France takes the lead and recognises Libyan rebels while Gaddafi’s envoys head for Brussels

The new French Foreign Minister Alain Juppe is now moving fast to try and rectify a string of blunders and to try and restore some cohesion to French foreign policy. After the lightweight flitting about of Michelle Alliot-Marie and her Tunisian holidays, the weight of the former French Prime Minister is beginning to be felt. Though the news was reported by Sarkozy’s office I suspect that Alain Juppé has multiple objectives with this move. And one of them is to show that French Foreign policy can be taken seriously. His biggest task will be to tame Sarkozy’s arrogance and  impetuousness.

Alain Juppé, former French Prime Minister

Alain Juppé: Image via Wikipedia

BBC reports:

France has become the first country to recognise the Libyan rebel leadership, the National Libyan Council (NLC), as the country’s legitimate government. The office of French President Nicolas Sarkozy said Paris regarded the NLC as Libya’s “legitimate representative”. …


Mustafa Gheriani, a spokesman for the rebels in their eastern stronghold of Benghazi, said the French move was “breaking the ice”, adding that he expected other EU members to follow suit.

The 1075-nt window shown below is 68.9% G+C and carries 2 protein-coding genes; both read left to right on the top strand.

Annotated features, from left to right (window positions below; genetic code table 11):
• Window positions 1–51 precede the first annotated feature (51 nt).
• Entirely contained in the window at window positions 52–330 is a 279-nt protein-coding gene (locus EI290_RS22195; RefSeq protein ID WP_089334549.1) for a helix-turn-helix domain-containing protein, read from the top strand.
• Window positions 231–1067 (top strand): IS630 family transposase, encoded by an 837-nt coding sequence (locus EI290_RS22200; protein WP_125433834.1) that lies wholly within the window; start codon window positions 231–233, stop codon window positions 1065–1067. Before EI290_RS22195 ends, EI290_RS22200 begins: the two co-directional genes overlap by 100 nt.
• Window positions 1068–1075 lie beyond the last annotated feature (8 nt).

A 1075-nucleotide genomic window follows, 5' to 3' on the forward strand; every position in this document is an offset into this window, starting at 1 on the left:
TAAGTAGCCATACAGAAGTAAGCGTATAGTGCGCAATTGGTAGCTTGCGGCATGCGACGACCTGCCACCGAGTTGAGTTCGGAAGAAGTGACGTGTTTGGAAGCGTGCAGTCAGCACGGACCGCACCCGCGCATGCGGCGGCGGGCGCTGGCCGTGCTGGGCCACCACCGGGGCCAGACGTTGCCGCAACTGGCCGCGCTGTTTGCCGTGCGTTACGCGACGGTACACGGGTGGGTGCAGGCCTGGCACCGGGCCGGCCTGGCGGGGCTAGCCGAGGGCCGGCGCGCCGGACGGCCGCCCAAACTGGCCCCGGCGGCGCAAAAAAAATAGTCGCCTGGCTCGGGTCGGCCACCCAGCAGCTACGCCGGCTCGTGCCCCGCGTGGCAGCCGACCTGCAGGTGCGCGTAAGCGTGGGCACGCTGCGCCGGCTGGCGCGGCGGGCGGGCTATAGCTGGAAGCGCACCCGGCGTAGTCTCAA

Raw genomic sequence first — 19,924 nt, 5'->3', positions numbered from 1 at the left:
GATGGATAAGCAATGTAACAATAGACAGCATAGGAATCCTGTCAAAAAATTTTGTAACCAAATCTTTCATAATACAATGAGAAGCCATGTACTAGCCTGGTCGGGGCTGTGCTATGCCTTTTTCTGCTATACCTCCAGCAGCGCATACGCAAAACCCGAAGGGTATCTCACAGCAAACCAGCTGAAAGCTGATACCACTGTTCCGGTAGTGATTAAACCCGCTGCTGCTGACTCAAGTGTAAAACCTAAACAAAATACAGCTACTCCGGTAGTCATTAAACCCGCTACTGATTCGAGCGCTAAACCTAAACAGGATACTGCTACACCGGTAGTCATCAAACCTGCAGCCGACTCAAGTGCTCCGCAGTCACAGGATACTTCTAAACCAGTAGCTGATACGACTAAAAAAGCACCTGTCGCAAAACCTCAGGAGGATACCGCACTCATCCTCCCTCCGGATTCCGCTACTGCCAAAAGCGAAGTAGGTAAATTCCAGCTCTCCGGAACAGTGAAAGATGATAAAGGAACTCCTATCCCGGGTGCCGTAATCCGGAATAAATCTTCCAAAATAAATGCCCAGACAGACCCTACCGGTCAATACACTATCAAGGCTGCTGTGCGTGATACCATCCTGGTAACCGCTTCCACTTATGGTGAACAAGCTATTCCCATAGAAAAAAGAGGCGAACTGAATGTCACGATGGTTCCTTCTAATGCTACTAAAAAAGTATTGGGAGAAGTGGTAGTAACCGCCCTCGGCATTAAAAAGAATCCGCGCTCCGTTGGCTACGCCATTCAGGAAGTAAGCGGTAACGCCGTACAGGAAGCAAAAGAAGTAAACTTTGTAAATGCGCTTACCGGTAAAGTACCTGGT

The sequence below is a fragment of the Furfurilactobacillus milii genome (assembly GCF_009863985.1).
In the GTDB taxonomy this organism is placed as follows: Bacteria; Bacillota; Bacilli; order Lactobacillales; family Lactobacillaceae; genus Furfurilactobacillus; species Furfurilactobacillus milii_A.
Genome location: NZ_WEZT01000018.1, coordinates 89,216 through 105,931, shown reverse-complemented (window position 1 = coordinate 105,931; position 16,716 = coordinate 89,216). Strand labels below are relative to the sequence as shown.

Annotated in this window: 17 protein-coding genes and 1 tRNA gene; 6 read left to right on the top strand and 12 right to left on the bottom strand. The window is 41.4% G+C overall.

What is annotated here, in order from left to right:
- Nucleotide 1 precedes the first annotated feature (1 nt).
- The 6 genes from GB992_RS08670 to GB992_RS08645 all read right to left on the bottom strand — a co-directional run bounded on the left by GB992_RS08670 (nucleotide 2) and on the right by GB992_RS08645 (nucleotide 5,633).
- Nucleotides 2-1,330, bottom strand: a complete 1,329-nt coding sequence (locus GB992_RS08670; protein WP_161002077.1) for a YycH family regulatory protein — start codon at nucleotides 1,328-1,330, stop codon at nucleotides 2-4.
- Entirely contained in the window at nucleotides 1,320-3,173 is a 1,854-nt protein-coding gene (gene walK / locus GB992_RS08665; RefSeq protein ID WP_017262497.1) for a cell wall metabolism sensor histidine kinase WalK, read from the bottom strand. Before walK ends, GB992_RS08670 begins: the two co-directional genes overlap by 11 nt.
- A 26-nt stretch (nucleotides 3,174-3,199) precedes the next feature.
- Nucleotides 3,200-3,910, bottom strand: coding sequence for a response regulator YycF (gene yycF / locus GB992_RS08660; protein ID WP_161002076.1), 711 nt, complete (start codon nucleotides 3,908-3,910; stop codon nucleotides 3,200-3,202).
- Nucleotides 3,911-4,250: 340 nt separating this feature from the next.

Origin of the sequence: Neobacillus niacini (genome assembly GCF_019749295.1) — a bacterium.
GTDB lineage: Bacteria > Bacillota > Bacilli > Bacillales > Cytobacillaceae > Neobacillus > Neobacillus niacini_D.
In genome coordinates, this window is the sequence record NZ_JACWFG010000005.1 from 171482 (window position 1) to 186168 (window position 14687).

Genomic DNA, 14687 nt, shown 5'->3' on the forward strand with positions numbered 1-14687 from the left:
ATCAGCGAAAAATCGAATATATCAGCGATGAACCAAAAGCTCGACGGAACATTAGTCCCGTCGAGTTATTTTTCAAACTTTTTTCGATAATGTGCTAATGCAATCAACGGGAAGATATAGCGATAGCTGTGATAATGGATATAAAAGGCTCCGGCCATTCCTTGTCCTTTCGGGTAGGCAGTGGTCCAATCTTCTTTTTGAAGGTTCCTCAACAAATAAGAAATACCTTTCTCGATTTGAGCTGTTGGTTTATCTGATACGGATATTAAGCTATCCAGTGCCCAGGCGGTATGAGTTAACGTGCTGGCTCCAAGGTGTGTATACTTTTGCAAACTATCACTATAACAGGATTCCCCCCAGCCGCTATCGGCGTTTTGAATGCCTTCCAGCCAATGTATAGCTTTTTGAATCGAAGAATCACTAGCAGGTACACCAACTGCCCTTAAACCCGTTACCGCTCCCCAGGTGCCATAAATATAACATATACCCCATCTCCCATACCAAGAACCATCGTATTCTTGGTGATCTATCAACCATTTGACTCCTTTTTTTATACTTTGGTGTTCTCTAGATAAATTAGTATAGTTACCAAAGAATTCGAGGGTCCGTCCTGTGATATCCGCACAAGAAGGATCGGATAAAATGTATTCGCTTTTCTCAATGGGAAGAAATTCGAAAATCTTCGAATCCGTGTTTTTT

However Italy and Spain have said they will not take a similar step until European Union members have reached a common position on the issue.

EU foreign ministers will also hold talks in Brussels, ahead of a European Council summit on Friday.

But France 24 reports that Gaddafi’s envoys are also on their way to Brussels for some lobbying activity:

…. The EU’s 27 foreign ministers started the ball rolling mid-morning, preparing a full summit of leaders the next day.

Britain and France are lobbying for United Nations Security Council support for a no-fly zone. Anxious Washington wants any military action conducted under the banner of the North Atlantic Treaty Organisation, with Arab regional backing seen as essential.

“Some think this could protect civilians from aerial bombardment, others fear risks in terms of how it would play with Arab public opinion,” said a top EU official who asked not to be named.

On the headline initiative of enforcing a no-fly zone over a country vaster than restricted air exclusion areas over Iraq or the Balkans in past conflicts, “countries are divided” over operational input and scope, added the source.

The meetings follow a flurry of diplomatic activity that Thursday saw France extend official recognition to the rebel Libyan national council whose representative had earlier lobbied the European parliament. France and Germany urged European partners to engage in dialogue with the rebels.

On Wednesday Kadhafi sent his own envoys to Europe and they were reportedly heading for Brussels. Asked to confirm, an EU official said “we don’t know for certain”.

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